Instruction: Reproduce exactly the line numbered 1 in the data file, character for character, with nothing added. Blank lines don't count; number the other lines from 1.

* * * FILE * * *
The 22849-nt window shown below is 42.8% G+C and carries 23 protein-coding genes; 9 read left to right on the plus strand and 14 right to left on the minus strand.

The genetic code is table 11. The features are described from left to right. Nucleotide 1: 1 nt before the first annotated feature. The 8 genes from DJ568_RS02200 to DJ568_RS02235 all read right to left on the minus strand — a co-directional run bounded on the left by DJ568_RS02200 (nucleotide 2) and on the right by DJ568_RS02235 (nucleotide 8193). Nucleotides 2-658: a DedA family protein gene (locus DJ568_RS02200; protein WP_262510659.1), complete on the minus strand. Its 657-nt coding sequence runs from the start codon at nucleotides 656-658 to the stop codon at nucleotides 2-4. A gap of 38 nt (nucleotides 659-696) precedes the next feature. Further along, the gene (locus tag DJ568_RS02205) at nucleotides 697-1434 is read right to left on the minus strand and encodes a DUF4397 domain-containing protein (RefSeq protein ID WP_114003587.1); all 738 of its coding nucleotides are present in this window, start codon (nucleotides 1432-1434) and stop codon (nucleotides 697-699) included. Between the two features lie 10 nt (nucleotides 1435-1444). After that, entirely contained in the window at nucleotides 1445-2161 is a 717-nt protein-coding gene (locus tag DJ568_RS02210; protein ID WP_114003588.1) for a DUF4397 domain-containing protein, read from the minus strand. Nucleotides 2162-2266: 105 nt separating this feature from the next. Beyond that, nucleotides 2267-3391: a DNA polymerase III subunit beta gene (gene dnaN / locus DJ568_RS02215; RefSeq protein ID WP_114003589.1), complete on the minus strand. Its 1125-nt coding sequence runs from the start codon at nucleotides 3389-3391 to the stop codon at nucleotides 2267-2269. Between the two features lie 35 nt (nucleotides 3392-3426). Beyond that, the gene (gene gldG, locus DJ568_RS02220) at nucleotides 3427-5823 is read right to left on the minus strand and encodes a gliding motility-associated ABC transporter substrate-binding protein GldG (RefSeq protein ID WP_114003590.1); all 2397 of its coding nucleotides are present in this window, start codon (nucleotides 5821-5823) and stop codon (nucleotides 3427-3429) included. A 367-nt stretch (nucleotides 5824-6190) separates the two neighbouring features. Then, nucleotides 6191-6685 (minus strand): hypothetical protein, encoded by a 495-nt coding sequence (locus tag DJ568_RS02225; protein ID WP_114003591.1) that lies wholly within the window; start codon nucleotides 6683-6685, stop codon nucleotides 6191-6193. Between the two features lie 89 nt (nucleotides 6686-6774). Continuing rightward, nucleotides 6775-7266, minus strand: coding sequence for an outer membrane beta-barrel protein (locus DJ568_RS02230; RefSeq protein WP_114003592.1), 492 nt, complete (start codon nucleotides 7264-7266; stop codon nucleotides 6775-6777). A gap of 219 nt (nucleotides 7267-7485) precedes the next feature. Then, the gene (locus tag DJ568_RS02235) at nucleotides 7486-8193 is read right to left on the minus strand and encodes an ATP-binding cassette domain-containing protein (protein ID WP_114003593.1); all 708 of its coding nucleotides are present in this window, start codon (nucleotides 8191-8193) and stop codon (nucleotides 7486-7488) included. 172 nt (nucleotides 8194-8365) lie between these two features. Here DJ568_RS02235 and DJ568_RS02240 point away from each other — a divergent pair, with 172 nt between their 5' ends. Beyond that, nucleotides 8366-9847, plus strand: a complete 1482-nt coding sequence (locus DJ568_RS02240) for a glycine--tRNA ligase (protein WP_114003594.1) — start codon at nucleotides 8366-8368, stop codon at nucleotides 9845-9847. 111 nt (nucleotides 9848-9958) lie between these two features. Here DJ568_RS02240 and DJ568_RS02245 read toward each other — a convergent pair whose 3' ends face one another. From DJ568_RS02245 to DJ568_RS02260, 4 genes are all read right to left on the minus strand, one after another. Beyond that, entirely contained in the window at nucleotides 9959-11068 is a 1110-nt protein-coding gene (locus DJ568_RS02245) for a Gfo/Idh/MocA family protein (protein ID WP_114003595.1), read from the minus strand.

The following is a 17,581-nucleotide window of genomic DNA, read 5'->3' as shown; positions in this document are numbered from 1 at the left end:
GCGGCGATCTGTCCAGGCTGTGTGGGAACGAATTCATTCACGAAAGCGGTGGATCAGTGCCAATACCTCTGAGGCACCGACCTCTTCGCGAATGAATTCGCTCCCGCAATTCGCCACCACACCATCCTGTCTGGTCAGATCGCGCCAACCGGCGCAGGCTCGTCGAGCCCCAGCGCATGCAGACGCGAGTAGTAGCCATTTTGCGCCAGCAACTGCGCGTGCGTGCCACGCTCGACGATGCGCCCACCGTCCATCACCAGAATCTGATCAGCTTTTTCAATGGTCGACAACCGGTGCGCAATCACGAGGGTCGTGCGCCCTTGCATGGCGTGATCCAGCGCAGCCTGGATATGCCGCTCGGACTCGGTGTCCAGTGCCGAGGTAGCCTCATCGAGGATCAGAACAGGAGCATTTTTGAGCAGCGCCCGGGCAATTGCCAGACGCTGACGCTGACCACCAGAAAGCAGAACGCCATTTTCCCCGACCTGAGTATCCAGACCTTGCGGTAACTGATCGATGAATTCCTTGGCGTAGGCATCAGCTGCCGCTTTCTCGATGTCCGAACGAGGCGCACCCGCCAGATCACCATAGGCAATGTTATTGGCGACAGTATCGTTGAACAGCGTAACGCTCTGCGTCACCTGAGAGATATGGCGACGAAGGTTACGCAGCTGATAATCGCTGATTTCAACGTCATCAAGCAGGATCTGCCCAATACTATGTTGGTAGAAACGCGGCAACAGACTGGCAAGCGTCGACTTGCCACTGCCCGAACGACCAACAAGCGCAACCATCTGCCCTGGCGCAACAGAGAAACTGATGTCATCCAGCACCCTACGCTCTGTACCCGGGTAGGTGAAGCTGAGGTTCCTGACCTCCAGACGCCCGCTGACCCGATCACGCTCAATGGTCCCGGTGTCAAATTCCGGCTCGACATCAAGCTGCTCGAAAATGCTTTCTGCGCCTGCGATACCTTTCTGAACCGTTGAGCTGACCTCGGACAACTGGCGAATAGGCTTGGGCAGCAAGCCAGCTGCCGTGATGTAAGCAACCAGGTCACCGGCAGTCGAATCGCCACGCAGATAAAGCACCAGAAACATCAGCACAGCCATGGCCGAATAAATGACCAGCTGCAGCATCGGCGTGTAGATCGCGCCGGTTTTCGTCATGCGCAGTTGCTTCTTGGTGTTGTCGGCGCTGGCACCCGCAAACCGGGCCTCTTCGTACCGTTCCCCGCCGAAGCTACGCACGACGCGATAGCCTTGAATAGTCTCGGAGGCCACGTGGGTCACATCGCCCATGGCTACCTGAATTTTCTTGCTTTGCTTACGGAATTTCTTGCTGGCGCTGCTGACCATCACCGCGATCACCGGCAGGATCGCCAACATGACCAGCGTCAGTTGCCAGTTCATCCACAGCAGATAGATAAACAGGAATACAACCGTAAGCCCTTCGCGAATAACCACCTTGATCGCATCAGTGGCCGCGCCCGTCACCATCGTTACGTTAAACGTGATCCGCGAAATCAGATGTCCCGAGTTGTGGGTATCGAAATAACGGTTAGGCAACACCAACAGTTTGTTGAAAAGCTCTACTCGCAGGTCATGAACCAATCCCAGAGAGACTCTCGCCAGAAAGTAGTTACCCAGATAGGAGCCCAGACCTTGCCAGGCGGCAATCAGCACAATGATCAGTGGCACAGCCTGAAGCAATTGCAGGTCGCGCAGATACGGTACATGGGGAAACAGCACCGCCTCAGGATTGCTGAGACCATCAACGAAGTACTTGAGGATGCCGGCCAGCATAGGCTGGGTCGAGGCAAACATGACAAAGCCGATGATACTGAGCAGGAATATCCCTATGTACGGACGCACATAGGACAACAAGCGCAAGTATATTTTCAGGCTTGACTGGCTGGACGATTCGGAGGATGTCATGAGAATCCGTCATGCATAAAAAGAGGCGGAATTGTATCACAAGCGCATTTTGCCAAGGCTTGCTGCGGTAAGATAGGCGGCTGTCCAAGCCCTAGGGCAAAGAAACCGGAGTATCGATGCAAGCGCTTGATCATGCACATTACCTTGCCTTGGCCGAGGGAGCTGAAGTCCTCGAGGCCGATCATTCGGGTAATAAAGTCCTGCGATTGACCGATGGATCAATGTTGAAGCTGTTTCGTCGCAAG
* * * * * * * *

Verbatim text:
The 22849-nt window shown below is 42.8% G+C and carries 23 protein-coding genes; 9 read left to right on the plus strand and 14 right to left on the minus strand.